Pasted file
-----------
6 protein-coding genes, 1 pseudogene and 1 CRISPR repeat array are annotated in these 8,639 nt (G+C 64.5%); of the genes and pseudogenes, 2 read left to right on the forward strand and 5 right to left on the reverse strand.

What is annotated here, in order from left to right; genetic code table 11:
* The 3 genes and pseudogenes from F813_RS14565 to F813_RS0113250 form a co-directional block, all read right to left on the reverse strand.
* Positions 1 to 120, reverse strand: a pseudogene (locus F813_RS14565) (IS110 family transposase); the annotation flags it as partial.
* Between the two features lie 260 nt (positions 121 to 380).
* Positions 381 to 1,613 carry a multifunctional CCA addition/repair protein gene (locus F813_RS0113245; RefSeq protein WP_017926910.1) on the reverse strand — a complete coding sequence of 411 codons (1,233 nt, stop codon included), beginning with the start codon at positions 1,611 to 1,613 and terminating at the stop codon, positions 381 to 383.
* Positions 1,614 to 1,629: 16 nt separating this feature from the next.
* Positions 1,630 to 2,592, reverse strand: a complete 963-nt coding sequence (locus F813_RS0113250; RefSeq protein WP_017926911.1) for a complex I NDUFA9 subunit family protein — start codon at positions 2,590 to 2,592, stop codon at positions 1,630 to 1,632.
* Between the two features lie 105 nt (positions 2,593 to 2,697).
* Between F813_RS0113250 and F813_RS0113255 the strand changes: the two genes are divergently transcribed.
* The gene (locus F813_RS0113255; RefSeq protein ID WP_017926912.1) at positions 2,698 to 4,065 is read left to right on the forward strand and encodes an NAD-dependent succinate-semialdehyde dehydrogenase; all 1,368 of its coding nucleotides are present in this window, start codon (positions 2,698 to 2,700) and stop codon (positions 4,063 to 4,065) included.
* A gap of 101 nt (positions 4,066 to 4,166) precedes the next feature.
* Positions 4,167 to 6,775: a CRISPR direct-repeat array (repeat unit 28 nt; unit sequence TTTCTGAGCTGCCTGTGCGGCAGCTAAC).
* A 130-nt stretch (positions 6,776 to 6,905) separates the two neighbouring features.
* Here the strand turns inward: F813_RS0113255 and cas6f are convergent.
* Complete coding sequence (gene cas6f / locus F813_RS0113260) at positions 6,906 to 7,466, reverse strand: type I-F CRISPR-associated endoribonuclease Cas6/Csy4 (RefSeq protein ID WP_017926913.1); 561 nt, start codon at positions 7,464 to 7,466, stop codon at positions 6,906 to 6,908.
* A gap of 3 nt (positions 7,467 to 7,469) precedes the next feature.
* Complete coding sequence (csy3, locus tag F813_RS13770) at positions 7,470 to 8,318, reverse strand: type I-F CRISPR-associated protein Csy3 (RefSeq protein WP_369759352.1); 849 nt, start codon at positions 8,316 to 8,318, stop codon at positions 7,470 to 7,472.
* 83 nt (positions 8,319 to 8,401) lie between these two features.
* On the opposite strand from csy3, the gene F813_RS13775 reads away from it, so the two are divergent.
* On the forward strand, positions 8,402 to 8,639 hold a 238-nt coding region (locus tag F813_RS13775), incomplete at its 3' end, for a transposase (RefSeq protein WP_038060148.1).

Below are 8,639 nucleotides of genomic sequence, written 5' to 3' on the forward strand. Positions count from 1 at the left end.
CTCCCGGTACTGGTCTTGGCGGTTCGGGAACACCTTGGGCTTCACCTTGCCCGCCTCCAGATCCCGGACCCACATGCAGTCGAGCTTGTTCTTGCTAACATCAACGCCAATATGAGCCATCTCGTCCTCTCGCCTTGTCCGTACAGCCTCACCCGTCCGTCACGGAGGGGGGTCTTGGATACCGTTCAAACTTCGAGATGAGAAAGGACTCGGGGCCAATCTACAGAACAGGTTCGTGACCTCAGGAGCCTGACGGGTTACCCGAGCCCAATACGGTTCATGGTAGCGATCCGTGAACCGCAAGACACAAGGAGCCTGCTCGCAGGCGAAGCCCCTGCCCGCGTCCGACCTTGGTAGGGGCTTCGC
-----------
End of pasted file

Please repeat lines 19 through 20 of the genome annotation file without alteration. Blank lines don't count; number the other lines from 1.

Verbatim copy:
* 83 nt (positions 8,319 to 8,401) lie between these two features.
* On the opposite strand from csy3, the gene F813_RS13775 reads away from it, so the two are divergent.